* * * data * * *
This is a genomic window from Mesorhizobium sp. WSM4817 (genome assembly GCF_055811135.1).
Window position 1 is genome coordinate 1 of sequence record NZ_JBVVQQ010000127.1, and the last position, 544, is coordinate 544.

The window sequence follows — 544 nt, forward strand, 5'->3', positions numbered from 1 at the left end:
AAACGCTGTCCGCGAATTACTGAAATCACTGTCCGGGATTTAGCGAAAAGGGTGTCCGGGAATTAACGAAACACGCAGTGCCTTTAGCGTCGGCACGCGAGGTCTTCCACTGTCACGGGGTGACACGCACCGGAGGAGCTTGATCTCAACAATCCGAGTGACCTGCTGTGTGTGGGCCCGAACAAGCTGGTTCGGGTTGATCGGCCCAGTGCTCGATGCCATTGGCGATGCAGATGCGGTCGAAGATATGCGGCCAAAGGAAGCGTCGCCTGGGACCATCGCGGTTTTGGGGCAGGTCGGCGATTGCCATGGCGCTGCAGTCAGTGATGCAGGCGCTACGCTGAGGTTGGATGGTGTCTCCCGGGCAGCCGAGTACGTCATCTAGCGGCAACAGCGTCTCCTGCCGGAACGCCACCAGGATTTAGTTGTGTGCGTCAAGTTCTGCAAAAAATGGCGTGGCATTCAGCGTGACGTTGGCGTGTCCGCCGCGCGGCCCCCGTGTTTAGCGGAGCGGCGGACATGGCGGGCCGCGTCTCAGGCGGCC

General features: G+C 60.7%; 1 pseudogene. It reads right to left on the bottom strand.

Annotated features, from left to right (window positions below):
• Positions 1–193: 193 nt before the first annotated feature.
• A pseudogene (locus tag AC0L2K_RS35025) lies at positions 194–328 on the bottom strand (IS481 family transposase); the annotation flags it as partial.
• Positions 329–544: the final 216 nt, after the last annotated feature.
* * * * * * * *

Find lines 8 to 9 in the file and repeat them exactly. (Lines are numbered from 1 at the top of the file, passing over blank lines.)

• A pseudogene (locus tag AC0L2K_RS35025) lies at positions 194–328 on the bottom strand (IS481 family transposase); the annotation flags it as partial.
• Positions 329–544: the final 216 nt, after the last annotated feature.